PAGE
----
: :
: yes, they are standard C.
: but after testing it i came to the conclusion that the algorithm provides no speed improvements due to its comparisons and the function call (i guess). even inlining had no better performance than x*y.
: so it looks like bitwise ops are only useful in multiplication with powers of 2?
:

It should be tough, if not impossible to write a function to beat
a multiplication instruction.That instruction would possibly be
using a very good algorithm involving bitwise operations
for accomplishing the task.Besides that instruction will be an order
of times faster to perform its own shifting, and addition operations,
because it uses the internal circuitry, and the algorithm itself is
hardcoded to use the internal adders and so on.

But this and similar algorithms are
devised and used for performing operations on extended integer's
occupying several words for-instance.Of course, various other
alternatives like use of word-multiplication are also possible.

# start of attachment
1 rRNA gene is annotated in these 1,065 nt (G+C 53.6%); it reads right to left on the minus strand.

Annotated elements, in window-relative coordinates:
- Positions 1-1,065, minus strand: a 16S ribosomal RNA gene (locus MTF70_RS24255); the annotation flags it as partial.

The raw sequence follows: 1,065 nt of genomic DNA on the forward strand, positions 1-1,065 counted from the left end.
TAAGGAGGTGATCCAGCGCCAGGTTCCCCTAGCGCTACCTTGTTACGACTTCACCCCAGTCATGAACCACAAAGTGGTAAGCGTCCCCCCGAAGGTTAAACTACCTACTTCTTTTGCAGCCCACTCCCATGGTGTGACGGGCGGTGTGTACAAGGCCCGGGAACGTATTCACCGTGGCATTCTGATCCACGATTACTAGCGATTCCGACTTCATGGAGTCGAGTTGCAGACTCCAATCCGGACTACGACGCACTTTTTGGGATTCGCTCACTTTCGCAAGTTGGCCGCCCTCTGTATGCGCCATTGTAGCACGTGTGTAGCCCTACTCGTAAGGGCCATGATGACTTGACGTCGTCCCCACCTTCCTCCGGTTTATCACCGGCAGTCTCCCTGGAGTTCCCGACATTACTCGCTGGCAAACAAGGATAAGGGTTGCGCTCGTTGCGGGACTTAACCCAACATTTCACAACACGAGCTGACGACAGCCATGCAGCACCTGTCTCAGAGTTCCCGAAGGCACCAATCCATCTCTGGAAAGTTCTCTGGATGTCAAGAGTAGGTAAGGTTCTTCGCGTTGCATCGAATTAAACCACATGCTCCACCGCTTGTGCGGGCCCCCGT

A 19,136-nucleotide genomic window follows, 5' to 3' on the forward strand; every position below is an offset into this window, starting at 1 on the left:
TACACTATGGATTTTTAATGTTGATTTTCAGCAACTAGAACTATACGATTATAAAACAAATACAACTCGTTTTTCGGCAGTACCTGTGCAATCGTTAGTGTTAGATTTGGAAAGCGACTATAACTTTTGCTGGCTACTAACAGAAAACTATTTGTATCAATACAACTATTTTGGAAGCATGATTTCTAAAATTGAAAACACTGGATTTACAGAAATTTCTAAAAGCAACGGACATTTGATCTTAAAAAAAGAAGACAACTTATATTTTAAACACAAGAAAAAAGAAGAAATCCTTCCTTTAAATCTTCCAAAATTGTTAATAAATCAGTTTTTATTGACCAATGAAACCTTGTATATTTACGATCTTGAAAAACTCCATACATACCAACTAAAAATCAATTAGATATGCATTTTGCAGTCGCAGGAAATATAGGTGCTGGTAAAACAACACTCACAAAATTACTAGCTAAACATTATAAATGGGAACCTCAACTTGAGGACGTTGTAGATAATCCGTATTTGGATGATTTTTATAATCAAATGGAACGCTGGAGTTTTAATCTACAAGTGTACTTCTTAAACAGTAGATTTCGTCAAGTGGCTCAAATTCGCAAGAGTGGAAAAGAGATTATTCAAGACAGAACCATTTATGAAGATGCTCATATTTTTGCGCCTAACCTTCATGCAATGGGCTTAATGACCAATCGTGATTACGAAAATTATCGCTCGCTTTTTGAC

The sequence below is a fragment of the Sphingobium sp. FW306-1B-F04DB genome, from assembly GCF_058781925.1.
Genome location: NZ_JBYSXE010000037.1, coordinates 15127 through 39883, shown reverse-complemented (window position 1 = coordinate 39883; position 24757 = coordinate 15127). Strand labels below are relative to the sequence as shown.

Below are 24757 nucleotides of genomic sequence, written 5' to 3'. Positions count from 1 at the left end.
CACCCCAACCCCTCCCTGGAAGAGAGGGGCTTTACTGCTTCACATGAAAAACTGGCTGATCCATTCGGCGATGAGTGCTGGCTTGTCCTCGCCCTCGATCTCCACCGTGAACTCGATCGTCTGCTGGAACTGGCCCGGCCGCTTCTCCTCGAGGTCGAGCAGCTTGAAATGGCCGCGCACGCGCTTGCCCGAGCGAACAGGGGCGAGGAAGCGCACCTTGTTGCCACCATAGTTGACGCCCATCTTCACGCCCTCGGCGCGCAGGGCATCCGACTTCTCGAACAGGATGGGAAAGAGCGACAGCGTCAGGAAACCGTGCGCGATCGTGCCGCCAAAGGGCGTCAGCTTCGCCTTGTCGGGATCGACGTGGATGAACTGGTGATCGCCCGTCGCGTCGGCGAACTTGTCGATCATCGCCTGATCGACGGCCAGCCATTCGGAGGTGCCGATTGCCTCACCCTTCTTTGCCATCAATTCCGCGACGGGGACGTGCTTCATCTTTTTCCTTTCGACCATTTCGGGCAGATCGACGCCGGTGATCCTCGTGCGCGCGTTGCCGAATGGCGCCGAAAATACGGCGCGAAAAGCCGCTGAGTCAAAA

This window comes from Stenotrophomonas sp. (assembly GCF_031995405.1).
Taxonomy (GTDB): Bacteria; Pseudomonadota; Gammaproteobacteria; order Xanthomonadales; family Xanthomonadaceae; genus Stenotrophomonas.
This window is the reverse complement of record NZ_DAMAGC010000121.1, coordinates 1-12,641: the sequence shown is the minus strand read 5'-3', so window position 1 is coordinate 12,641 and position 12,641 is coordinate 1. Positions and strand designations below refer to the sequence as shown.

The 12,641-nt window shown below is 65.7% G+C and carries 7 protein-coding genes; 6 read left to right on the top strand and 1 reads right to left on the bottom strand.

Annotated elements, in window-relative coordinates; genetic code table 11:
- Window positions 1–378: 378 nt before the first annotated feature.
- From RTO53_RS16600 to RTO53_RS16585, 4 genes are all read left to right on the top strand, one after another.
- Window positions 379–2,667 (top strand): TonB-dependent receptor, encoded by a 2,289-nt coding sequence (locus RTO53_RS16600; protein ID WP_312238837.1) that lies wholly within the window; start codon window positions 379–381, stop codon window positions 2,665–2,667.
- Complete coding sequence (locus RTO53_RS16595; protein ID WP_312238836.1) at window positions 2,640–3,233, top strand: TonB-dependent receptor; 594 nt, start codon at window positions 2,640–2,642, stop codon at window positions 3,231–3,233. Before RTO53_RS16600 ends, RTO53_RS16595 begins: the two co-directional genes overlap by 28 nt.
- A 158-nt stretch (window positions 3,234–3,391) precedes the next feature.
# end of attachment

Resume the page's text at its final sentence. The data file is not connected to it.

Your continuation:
If the machine you are programming for does not provide a built-in
multiplication instruction, only then you might consider devising
your own efficient algorithm for multiplication,otherwise it
should be an unproductive effort.
• : [b][red]This message was edited by cherio at 2005-3-12 23:26:38[/red][/b][hr]
: : : Bit wise operations are not portable.This is a major drawback of
: : : using bitwise operations.
: : :
: :
: :
: : ???
: : Sure they are, it is ANSI C.
: :
: It is standard C.But not all machines might provide instructions
: for performing bitwise operations.
: For those that do, the bitwise operators translate directly into
: those instructions and are hence efficient, which is why
: bitwise operators were included in C.
: Fortunately almost all recent architectures at least do, provide
: instructions for performing bitwise operations.
:
: This means, that , it is still possible to write non-portable
: code in standard C as well.
:
: Besides, the use of these operations are still a bit dicey, on
: architectures, where the byte order is reversed for instance.
: What does, shifting mean in this case ?
:
: Anyway, the book on good programming practise(I dont remember the
: name) by kernighan and pike clearly discourages the use of bitwise
: operators, I think for the same portability reason.
:
:

Heh, can you please mention the last processor made that didn't support bitwise operators? Were it made during the last 25 years? :-)